Single use plastic bottles are humanities shame, with drinking water available to so many of us through taps, we still buy these eco-enemies daily. This adds up to a staggering 300 million tons of plastic produced globally each year; at the same time, the classic go-with-everything cotton T takes around 2,700 litres of water to produce (yes, that’s just one T-shirt) when you consider the carbon emissions and energy needed on top of that, the impact is overwhelming. This makes plastic and textiles two of the largest contributors to waste and climate change.
However, some savvy individuals have seen potential in this tragedy and have developed an innovative system using our waste plastic and transforming it into fabric. This solves a huge waste problem, while saving countless litres of water and large amounts of energy, reducing gas emissions too! So, how is it done? The process of turning used plastic bottles into polyester requires about 80 % less energy and 90% less water than new polyesters that are made directly from oil. Harvesting oil is hugely damaging to the environment in several ways, most prominently the harmful emissions that are warming the planet. The used bottles are collected and separated by colour, different coloured bottles make different coloured yarns. Clear plastic bottles make a white yarn, your Perrier green plastic bottles make green yarn and so on and so forth. The bottles are then washed, shredded and dried to create “Plastic flake”. The ‘plastic flake’ is then taken to a machine called an ‘extruder’. This extruder heats the flakes and pushes them through tiny holes to create fibres. These fine fibres are then collected and taken to be spun. Spinning the fibres makes them into yarn that can be woven into fabric. The yearn resembles wool, but can be blended with canvas or cotton to create different desired textures. This completes the cycle from bottle to fabric, creating clothes that are durable and eco friendly.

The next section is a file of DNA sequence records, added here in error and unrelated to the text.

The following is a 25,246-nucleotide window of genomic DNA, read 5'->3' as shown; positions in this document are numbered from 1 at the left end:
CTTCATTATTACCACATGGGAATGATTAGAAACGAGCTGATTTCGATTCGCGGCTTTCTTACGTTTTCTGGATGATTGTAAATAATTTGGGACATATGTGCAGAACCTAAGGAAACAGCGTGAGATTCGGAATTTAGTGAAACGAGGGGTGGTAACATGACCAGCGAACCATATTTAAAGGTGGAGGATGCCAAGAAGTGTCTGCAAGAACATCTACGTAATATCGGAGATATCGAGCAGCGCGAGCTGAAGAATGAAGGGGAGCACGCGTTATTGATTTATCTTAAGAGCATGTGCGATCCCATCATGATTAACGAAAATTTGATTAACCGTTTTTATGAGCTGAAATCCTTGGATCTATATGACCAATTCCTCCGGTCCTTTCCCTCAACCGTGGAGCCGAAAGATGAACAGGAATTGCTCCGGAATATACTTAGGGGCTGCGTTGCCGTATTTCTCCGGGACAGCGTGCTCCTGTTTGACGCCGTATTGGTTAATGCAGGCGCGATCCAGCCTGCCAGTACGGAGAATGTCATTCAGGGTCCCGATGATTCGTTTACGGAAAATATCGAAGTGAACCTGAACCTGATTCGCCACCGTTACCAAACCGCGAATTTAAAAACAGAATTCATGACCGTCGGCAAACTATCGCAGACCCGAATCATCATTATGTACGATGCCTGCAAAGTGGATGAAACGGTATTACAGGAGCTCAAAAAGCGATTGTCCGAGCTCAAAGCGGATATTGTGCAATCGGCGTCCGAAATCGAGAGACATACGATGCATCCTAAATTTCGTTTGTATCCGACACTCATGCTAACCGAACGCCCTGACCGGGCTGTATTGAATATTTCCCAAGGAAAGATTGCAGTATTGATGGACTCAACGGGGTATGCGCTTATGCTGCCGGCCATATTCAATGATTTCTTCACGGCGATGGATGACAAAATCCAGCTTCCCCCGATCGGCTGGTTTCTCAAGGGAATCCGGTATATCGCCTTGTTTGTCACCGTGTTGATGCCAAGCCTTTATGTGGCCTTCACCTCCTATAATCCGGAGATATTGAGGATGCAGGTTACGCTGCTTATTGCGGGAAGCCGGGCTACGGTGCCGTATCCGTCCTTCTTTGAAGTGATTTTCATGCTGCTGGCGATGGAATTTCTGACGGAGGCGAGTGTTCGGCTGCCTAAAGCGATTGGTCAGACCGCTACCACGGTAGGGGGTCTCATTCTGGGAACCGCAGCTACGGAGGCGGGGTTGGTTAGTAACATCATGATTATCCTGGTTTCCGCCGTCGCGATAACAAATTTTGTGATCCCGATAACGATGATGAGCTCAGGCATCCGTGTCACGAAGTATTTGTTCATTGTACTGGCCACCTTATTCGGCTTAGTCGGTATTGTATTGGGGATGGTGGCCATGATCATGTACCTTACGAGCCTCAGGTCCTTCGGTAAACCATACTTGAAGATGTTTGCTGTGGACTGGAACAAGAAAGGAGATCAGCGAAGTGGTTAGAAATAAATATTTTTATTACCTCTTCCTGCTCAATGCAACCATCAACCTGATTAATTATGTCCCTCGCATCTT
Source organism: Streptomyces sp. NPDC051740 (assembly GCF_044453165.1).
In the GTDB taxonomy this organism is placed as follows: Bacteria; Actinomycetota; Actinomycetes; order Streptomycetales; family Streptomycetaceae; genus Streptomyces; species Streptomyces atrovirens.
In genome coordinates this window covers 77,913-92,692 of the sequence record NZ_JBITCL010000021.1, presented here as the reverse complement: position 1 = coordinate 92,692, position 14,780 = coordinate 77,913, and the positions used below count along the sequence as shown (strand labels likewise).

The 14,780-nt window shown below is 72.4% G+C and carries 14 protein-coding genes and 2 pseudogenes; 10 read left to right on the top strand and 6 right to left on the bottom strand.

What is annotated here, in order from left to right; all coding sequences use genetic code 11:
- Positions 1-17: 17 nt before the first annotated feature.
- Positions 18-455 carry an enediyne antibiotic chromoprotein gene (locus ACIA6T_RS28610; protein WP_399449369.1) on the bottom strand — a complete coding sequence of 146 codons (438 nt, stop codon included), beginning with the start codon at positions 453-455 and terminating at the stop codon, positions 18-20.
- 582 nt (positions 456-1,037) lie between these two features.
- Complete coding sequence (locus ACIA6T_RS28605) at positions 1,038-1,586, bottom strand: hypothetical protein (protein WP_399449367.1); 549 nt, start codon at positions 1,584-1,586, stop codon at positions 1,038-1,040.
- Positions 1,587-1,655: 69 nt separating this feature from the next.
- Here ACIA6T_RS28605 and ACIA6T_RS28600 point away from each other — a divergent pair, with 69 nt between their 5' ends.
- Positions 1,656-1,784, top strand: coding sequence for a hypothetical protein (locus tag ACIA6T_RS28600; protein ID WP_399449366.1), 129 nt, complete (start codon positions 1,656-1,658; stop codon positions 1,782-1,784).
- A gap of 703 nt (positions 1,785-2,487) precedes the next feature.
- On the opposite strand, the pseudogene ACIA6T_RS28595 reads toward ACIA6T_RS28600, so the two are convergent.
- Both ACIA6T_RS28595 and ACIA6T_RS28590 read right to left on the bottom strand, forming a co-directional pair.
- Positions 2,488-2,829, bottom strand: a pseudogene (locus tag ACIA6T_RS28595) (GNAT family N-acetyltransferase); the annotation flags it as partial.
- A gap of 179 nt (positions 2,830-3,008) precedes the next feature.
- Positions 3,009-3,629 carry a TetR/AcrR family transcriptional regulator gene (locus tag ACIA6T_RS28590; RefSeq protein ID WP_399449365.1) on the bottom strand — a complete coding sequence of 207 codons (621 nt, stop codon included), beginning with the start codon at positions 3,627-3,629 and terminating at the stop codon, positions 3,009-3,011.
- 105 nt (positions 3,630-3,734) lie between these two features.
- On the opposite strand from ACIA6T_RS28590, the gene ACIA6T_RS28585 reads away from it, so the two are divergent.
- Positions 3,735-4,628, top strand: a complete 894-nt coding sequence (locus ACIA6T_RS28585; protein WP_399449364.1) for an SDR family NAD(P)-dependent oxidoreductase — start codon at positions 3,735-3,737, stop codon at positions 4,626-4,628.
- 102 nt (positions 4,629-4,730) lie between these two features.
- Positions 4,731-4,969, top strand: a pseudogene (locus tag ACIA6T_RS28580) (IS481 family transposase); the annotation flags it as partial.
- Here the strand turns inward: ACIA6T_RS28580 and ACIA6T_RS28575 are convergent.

This manufacturing method is becoming increasingly popular, with awareness of the issues of plastic growing, we can see a demand for brands that are getting on board with the eco friendly pairing of plastic and textiles. One example is, Thread, an innovative company that has set about tackling an environmental issue and a social issue at the same time. They put it simply, saying “ We take the things you don’t want and turn them into things you didn’t know you needed”. Working primarily on cleaning up plastic in Haiti and creating working opportunities for the people there, they are the do-gooders dream. Having a transparent supply chain is key to their ethos and essential to their success, this is evident in their recent collaboration with Timberland, offering recycled and durable shoes. The benefits of turning plastic into polyester are clear. So let’s try to make our oceans just as clear, and support the companies testing this innovative technology.